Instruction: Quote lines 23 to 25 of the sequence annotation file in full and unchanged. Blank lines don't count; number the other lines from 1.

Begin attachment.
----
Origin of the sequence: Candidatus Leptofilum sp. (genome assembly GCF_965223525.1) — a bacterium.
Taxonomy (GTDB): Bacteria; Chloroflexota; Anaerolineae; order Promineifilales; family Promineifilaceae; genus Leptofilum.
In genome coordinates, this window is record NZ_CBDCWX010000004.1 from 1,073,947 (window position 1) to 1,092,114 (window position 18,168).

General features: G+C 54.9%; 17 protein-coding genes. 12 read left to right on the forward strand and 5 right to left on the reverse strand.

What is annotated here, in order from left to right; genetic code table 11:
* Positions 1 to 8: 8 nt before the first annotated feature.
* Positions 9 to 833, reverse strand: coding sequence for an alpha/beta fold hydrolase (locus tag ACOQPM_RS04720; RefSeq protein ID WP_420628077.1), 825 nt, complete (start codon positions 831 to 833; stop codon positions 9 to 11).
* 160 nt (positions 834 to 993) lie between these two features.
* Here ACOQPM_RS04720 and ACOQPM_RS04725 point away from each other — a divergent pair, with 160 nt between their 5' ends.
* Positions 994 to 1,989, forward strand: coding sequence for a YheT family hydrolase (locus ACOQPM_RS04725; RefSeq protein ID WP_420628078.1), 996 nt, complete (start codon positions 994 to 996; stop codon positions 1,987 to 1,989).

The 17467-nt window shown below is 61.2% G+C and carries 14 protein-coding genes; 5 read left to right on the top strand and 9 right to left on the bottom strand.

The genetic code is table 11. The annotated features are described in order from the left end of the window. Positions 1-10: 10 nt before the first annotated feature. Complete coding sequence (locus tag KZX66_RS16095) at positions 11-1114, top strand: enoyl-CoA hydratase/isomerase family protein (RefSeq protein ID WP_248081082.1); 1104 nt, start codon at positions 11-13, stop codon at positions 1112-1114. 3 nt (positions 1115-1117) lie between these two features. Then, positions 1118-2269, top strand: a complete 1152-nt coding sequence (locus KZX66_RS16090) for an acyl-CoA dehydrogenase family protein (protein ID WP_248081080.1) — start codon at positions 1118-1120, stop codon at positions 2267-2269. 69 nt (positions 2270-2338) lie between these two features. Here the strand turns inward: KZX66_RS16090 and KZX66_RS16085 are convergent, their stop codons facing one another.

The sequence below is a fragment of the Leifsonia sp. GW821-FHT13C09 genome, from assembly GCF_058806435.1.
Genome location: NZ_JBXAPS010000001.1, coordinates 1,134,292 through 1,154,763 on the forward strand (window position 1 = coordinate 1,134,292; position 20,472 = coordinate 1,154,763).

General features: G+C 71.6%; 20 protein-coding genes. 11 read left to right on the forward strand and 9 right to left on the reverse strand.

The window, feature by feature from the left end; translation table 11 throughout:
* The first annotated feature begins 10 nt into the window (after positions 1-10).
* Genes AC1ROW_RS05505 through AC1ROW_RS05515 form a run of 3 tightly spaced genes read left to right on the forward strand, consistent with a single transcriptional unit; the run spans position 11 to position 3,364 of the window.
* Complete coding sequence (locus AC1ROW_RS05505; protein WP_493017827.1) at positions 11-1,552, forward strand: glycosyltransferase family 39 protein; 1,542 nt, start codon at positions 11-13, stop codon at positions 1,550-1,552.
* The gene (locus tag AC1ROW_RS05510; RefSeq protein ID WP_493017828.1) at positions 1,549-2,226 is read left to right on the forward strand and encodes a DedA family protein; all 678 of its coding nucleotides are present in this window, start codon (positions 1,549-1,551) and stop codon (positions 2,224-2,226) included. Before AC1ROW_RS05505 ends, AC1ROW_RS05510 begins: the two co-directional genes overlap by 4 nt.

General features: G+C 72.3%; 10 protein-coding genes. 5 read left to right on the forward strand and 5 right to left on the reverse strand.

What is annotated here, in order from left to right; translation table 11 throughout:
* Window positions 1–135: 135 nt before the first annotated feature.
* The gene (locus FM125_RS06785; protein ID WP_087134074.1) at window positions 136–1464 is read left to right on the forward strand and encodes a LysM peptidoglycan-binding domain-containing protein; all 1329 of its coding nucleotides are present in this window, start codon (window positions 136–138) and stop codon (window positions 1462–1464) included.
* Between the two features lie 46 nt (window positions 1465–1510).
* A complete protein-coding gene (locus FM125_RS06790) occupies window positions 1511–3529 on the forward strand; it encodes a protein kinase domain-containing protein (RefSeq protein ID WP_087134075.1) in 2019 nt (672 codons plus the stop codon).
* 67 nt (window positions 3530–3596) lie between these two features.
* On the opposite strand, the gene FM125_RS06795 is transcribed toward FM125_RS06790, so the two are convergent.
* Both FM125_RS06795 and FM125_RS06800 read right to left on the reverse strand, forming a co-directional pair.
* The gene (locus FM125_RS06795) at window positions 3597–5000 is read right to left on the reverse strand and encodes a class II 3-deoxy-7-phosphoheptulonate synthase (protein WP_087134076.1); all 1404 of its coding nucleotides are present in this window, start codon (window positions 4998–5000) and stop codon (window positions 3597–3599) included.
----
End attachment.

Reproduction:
* Window positions 1–135: 135 nt before the first annotated feature.
* The gene (locus FM125_RS06785; protein ID WP_087134074.1) at window positions 136–1464 is read left to right on the forward strand and encodes a LysM peptidoglycan-binding domain-containing protein; all 1329 of its coding nucleotides are present in this window, start codon (window positions 136–138) and stop codon (window positions 1462–1464) included.
* Between the two features lie 46 nt (window positions 1465–1510).